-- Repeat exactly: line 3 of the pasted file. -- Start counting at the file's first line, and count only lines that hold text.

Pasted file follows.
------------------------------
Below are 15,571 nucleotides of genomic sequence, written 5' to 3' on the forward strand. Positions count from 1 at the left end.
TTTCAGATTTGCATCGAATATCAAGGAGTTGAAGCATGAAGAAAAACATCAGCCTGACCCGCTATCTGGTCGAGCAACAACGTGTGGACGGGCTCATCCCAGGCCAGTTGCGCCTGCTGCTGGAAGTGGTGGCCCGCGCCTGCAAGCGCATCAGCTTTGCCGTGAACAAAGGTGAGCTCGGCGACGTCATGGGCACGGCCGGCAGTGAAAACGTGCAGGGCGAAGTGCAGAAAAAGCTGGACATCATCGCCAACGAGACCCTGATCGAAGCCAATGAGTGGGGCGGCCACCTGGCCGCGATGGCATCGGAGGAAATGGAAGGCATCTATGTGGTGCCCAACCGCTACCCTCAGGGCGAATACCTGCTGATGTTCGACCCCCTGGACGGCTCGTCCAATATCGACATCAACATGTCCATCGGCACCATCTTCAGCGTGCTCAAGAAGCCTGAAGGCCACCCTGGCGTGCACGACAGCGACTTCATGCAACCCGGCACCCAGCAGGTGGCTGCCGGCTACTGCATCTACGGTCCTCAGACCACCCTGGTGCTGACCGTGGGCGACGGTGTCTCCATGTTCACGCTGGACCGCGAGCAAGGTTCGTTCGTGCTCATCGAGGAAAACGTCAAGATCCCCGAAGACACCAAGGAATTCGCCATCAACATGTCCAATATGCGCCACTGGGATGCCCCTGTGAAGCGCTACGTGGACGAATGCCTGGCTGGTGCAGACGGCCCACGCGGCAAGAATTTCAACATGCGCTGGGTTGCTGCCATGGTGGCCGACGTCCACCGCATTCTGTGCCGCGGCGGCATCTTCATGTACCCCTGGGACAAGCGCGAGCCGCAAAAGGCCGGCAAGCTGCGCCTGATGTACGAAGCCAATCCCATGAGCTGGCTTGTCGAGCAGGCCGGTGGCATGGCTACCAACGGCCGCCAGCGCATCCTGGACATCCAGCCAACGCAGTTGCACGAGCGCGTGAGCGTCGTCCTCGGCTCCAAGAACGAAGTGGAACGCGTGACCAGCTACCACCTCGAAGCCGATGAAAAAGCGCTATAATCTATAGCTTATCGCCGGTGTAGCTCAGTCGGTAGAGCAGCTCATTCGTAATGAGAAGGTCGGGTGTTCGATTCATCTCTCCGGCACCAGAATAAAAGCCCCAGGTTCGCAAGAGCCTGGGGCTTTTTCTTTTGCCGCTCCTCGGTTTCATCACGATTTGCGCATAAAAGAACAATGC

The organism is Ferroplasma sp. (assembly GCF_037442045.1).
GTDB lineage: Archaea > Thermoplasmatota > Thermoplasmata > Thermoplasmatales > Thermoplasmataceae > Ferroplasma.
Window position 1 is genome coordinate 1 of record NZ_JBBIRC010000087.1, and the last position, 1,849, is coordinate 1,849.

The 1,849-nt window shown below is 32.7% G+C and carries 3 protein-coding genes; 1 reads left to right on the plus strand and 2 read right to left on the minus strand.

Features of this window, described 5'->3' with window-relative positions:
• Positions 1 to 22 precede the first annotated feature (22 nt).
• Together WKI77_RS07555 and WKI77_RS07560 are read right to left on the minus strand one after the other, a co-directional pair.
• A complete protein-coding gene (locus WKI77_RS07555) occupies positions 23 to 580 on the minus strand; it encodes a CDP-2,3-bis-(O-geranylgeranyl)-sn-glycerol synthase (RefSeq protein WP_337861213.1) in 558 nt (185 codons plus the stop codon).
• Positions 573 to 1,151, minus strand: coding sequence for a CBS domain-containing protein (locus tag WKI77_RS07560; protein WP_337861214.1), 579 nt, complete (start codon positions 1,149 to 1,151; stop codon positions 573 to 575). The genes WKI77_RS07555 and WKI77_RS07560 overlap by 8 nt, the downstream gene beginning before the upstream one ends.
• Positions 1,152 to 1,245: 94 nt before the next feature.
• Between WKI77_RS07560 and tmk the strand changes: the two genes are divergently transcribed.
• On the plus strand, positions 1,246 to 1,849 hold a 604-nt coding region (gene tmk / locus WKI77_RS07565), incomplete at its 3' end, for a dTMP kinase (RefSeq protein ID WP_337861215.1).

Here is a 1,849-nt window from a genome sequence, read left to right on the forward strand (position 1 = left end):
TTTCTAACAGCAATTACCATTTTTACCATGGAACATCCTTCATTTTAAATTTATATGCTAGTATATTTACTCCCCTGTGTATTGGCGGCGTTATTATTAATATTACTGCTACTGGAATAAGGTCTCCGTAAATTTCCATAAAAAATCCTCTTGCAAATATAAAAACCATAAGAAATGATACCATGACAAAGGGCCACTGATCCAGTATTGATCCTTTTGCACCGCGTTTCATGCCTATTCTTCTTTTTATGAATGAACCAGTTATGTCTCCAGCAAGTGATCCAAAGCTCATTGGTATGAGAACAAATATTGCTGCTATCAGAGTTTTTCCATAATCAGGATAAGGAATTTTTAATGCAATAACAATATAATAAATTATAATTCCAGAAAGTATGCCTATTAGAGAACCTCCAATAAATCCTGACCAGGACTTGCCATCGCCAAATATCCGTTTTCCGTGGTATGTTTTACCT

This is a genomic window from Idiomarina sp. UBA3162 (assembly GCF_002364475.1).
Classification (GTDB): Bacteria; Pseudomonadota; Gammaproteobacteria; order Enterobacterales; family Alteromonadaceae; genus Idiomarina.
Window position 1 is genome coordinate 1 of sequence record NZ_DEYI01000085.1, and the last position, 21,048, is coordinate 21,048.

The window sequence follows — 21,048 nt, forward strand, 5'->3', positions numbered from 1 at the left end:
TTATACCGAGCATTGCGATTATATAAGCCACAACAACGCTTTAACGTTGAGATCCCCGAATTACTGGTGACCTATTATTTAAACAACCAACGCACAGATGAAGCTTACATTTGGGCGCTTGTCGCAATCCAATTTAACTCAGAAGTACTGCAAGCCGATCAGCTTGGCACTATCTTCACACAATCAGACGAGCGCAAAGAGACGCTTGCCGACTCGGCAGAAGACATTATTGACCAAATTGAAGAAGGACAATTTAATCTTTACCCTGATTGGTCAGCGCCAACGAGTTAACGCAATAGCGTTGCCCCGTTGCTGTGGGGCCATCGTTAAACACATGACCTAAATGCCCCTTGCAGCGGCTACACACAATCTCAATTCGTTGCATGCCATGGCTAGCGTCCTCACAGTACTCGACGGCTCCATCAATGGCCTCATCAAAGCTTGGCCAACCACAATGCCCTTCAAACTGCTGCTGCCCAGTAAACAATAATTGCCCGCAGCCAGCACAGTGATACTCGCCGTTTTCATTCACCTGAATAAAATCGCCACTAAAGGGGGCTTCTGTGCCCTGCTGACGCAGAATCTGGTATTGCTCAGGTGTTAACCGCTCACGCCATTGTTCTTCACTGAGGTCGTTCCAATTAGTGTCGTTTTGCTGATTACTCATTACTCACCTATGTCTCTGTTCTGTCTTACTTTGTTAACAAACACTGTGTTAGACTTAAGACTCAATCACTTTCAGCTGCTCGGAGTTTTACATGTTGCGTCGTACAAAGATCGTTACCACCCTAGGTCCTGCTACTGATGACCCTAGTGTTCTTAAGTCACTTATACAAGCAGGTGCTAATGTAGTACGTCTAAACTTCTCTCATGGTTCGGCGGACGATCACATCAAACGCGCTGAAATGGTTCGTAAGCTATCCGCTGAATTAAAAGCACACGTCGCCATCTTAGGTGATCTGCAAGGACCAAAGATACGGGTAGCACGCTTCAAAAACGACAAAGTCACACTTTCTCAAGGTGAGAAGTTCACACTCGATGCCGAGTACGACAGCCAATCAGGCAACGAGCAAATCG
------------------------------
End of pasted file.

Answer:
The organism is Ferroplasma sp. (assembly GCF_037442045.1).